What America Cannot Lose

Elliotts Pharmacy since 1914

Yesterday, I encounter flair in a drugstore.

My husband’s family owns the independent pharmacy in the honest town of Fuquay-Varina, North Carolina.  If you’ve lost faith in good people and genuine community living, come visit downtown Fuquay to inspire your heart.  The folks in this place live with the kind of flair that has motivated me since the day I first visited. 

This drugstore, Elliotts Pharmacy, has served the community since 1914, and it still has the fountain to serve customers vanilla cokes, pimento cheese sandwiches, sweet tea, and the best milkshakes in town. 

I had never used the words pimento cheese sandwiches before I married into this town.  I had never seen folks line up for sausage biscuits and orangeade.  If you’ve never had these things, you are not fully alive yet. 

We walk in, and we enter another time and place–the kind of era when folks stop everything, come out from behind their cash register, and shake your hand.  It’s the kind of place where you know everybody, and everybody knows you.

You can spin around on the bar stools, just like your granddaddy did when he came to Elliotts after school with a nickle to buy a cola and a dime for square nabs or a candy bar. 

You can talk to the pharmacist about anything you want, and he’ll remember everything about you if he doesn’t already know.  He will not rush you.  People in the South don’t know how to rush. 

I know for a fact that he once brought a customer a heating pad in the middle of the night, and he answers his phone during Christmas dinner to take care of any customer in town who needs him.  Right now, I asked him to read this blog before I posted it, and he said he’d be right back because he’s delivering medicine to a customer.


Would a big box pharmacy do that?  Have I ever once sat around a chain drug store, eating lunch and shaking hands with my neighbors and asking about their relatives?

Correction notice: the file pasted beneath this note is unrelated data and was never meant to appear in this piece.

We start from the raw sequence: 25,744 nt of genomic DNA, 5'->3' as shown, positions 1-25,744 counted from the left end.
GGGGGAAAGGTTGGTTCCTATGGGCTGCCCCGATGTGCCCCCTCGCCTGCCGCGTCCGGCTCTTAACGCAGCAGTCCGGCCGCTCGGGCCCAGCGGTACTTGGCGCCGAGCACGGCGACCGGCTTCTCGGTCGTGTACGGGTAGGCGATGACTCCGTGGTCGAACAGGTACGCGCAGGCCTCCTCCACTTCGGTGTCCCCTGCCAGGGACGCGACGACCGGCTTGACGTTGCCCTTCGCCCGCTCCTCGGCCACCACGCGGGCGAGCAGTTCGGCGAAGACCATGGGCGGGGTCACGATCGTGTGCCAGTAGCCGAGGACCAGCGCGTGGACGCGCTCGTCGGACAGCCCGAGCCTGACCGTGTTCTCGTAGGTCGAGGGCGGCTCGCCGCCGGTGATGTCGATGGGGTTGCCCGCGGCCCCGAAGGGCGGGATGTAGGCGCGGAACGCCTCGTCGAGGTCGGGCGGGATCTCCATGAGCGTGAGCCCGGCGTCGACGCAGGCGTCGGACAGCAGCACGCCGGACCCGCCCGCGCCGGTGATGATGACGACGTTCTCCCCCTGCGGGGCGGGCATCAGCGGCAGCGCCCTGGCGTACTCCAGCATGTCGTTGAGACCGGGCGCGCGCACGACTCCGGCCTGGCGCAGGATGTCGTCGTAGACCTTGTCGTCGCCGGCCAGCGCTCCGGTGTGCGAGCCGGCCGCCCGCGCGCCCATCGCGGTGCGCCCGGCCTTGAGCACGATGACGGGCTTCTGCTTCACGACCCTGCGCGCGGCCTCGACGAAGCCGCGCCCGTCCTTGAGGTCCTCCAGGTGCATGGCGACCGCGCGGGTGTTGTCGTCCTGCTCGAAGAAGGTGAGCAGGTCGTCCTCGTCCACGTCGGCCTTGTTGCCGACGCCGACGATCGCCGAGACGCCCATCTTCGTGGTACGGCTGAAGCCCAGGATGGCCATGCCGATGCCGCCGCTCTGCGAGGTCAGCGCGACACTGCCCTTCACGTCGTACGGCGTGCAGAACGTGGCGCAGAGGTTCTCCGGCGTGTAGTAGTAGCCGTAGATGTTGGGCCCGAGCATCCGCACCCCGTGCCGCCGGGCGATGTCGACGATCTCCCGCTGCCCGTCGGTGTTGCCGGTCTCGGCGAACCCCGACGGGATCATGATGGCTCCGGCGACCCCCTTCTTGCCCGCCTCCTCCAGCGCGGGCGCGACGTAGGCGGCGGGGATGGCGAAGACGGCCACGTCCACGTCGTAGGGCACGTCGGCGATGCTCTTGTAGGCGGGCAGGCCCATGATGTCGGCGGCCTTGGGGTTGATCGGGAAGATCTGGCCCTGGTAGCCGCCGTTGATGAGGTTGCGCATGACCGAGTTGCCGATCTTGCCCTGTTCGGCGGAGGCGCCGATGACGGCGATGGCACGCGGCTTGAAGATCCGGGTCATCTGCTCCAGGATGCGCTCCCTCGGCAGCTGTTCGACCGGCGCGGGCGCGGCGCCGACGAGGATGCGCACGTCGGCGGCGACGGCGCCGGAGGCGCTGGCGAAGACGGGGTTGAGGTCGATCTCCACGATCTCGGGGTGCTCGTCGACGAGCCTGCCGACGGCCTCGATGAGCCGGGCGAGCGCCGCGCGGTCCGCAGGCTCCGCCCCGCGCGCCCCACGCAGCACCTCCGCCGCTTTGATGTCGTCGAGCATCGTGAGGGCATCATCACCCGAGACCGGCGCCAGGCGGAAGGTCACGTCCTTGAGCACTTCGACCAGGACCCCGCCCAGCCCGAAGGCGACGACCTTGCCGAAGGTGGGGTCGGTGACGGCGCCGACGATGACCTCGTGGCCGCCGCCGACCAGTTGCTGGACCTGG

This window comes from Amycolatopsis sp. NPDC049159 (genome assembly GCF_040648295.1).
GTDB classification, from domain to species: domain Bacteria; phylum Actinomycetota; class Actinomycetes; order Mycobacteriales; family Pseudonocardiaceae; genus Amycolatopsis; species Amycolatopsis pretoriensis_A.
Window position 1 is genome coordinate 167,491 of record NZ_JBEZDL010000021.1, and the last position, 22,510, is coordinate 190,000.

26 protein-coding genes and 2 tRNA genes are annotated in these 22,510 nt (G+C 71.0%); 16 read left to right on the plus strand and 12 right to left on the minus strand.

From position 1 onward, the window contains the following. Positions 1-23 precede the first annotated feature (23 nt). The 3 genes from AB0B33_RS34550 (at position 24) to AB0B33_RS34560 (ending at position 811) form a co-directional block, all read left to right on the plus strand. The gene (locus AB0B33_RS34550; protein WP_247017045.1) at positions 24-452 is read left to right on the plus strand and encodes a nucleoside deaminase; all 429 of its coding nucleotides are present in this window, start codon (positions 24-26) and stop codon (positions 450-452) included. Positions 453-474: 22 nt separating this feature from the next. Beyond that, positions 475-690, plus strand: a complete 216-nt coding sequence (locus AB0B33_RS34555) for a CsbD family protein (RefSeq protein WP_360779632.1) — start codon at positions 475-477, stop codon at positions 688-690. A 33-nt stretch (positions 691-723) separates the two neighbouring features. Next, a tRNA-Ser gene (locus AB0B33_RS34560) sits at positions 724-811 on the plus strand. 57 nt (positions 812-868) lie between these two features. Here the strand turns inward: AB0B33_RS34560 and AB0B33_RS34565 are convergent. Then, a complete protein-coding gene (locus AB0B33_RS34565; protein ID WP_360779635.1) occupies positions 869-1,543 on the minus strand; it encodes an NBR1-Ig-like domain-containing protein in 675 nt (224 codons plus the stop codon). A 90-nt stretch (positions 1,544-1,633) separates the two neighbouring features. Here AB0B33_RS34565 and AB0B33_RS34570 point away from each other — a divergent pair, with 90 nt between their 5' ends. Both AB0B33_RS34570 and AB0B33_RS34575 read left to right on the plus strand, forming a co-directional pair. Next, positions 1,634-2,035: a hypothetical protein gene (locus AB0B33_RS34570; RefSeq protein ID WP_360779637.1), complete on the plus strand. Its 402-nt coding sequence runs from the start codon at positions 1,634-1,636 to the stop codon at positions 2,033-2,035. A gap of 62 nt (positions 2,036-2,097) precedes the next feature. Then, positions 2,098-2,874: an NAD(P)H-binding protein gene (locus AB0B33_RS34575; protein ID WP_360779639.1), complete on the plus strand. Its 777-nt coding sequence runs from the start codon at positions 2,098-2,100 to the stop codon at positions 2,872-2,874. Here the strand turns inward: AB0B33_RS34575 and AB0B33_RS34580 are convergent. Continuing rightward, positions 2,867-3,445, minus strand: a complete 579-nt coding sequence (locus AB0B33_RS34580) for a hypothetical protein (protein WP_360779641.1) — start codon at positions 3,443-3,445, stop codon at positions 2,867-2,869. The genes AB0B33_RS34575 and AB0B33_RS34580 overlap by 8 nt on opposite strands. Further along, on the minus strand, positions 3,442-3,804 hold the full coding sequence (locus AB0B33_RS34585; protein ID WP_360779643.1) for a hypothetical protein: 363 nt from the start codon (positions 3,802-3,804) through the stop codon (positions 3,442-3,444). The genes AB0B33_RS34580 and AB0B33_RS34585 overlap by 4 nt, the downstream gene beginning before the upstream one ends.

Grandpa says his store is “a modern pharmacy with old-fashioned qualities.”  I love that.  I want my whole life to be modern with old-fashioned qualities like Elliotts.

I’m not ready to let a place like Elliotts go.  While so many downtown stores close because customers go to Super Centers, places like Elliotts wait patiently on the corner.  A drugstore like that symbolizes what we cannot lose in America.   



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15 thoughts on “What America Cannot Lose

  1. If only the people who enjoy the soda fountain so much would also support the pharmacy. The cost of a prescription is determined by your insurance company, not the pharmacist. You'll be much better taken care of by the pharmacist at an independent pharmacy than a pharmacist in a chain store!

  2. It reminds me of visiting my grandparents in Bay Minette, a teeny tiny town in Alabama. When introductions are made, they're always in terms of whose child or grandchild you are. =)

    We have a lot to learn from the way small towns do community.

  3. Thank you for posting. I now own and run my parent's 65 year old business and we feel very much the same. Competition is indeed difficult but so was it for them 65 years ago and they survived because my mother prayed. And prayed. And prayed. I am doing the same now and with the help of others, our legacy will not only survive, but thrive. Shop local.

  4. I grew up in Fuquay, and to this day I still try to make it to Elliott's to get a grilled cheese sandwich (with chips and pickles) and a big ole orangeade when I'm in town!! My boyfriend and I live in Raleigh, and I definitely introduced him to Elliott's early in our relationship! Great story, and oh so true.

  5. I love the whole downtown of Fuquay! Some of our family (sister in law) relocated there several years ago. Visiting the main street, walking from the library where she works to Elliot's is a classic and delightful stroll.
    People are real and kind and generous. I know there are struggles keeping going with the challenges of the big stores, but I hope Elliot's stays!!

  6. I worked the 'counter' at Elliots during high school (roughly '81-'82), my very first job. It was everything you wrote, Heather. I remember Saturday mornings being the favorite shift as we, Amy & I, would bask in the glory of what our boyfriends had done on the football field the night before. All the Men in town were gathered around reliving every play. Elliots is indeed among my fondest memories of childhood. Thank you Heather.

  7. I agree wholeheartedly. And would you believe that just last week I made a pound of pimento cheese? I love my mom's recipe – so does Scott – which prompted his request for the week before Christmas!

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